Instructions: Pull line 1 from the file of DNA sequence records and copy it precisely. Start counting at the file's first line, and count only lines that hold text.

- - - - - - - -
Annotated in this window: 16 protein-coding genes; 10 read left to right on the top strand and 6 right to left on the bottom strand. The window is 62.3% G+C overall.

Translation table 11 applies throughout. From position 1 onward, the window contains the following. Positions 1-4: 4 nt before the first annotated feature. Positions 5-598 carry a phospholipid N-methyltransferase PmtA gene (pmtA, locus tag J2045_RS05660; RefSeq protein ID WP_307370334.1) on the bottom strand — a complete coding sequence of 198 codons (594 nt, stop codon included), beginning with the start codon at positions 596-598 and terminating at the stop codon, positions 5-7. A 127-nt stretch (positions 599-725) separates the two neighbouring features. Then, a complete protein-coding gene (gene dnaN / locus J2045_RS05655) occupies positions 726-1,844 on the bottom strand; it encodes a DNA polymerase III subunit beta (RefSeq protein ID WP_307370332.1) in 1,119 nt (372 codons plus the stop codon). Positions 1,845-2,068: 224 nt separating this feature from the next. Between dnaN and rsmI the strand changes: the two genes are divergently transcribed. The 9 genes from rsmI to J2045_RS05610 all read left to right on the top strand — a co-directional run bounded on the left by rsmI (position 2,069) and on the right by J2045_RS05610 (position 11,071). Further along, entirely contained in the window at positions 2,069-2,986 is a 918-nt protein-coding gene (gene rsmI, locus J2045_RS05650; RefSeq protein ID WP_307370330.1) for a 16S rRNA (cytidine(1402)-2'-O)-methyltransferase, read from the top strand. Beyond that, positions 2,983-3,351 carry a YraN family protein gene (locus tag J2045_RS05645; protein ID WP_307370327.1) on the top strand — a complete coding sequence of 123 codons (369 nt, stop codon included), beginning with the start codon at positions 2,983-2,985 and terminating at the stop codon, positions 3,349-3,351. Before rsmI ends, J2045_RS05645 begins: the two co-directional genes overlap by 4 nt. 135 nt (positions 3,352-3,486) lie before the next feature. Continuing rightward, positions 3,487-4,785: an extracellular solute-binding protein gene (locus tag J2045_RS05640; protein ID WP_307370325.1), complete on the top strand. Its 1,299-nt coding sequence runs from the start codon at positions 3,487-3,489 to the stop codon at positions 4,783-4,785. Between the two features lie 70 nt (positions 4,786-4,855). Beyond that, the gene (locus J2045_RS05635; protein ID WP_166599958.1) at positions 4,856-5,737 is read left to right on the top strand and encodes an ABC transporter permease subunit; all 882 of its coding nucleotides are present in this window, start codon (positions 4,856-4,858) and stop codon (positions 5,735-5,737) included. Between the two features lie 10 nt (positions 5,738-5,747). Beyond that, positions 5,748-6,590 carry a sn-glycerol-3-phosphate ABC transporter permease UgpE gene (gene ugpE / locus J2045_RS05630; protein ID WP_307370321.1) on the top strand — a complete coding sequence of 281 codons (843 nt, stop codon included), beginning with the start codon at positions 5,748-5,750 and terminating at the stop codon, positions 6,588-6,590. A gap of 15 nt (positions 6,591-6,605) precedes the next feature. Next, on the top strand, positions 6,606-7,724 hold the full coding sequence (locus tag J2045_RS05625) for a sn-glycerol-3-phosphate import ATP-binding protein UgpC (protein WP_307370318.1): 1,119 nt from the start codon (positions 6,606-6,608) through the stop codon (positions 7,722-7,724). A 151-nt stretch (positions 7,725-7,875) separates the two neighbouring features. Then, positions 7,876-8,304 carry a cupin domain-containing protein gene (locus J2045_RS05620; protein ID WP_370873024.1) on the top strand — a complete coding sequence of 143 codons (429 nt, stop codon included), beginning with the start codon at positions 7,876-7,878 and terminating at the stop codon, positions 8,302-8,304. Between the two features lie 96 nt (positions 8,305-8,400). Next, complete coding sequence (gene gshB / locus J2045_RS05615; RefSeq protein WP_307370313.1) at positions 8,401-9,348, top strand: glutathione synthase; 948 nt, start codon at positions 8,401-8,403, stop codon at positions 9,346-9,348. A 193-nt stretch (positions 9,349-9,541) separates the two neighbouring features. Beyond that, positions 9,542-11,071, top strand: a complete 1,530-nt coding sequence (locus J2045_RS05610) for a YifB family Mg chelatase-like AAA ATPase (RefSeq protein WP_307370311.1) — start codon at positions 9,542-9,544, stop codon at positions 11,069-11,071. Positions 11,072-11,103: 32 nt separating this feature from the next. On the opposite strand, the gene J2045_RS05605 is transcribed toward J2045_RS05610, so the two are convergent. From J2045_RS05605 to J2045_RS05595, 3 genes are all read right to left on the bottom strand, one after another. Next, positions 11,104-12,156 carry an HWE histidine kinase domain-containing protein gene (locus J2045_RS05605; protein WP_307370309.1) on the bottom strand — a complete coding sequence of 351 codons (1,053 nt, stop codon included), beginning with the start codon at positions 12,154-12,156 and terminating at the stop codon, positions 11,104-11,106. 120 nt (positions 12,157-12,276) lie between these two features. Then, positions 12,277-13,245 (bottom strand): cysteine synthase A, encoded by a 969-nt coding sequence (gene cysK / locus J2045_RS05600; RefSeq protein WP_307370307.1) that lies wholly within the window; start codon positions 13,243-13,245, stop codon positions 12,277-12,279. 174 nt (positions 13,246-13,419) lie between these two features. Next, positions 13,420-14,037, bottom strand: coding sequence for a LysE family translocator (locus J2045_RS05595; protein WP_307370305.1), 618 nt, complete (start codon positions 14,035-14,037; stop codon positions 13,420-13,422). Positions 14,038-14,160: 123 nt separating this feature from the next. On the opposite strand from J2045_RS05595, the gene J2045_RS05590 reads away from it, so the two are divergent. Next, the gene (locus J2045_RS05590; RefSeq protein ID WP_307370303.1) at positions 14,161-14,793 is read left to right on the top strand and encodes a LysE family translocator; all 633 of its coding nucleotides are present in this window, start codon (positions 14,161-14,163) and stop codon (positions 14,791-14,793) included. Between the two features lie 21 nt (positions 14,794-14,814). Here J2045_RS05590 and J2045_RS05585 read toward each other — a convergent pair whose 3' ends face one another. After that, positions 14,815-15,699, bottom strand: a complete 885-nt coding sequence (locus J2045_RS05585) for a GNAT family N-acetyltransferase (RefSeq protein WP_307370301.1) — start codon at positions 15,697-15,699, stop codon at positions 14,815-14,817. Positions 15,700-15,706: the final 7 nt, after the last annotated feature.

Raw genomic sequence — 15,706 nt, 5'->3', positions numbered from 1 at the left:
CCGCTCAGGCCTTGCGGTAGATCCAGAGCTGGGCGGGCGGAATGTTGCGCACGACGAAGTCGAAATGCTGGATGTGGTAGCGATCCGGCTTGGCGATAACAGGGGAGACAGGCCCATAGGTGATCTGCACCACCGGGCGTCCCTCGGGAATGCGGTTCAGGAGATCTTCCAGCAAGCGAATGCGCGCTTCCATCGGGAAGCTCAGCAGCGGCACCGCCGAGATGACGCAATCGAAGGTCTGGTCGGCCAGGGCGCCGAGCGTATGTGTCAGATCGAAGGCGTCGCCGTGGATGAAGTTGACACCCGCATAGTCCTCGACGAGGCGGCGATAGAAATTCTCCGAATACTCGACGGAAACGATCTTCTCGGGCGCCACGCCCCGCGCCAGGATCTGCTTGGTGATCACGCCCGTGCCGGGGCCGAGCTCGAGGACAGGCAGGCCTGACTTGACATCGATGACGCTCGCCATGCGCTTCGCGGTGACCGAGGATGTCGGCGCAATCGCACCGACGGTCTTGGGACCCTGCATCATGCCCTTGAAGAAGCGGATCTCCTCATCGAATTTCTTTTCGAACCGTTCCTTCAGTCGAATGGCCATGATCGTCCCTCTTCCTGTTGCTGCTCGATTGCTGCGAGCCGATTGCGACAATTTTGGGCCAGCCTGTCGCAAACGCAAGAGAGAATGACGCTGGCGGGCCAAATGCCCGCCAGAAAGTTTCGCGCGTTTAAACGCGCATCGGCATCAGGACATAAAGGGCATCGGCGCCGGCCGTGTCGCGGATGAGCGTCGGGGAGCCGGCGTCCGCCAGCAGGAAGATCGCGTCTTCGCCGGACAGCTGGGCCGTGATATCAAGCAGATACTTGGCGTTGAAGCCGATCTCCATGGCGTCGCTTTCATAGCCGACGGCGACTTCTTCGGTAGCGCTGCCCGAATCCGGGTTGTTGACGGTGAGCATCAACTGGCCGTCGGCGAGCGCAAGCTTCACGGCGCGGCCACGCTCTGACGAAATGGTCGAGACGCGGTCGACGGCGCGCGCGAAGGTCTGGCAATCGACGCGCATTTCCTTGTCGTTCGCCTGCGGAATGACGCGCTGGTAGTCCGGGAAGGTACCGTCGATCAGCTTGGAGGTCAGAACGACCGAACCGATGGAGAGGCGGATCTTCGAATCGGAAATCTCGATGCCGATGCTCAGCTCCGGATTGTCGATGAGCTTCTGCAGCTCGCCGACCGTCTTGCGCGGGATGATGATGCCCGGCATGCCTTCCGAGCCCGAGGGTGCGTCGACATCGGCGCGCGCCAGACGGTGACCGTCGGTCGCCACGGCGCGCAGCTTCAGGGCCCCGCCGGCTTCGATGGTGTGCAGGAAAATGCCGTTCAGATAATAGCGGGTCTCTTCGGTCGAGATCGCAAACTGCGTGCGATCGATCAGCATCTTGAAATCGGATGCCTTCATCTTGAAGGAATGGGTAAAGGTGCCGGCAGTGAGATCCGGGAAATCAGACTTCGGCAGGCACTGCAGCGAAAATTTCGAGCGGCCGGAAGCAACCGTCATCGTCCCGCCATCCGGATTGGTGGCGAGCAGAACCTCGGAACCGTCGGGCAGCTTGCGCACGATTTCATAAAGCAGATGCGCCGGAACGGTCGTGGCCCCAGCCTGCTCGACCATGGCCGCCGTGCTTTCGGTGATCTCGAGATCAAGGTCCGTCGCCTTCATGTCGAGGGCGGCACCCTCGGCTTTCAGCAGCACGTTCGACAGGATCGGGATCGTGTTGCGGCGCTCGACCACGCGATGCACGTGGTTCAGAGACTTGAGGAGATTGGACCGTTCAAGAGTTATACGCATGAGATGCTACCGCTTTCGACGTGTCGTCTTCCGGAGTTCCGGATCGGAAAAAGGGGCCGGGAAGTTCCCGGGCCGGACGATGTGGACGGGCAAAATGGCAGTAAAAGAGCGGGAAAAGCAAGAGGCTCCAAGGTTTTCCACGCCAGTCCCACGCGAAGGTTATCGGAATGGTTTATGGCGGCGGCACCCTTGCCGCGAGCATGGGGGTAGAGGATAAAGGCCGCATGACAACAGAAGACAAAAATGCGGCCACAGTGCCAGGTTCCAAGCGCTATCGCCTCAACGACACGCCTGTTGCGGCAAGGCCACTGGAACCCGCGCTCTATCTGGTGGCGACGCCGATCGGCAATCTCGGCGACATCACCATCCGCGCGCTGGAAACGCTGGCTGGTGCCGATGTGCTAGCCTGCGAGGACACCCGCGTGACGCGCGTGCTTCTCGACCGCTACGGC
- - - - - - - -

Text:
Annotated in this window: 16 protein-coding genes; 10 read left to right on the top strand and 6 right to left on the bottom strand. The window is 62.3% G+C overall.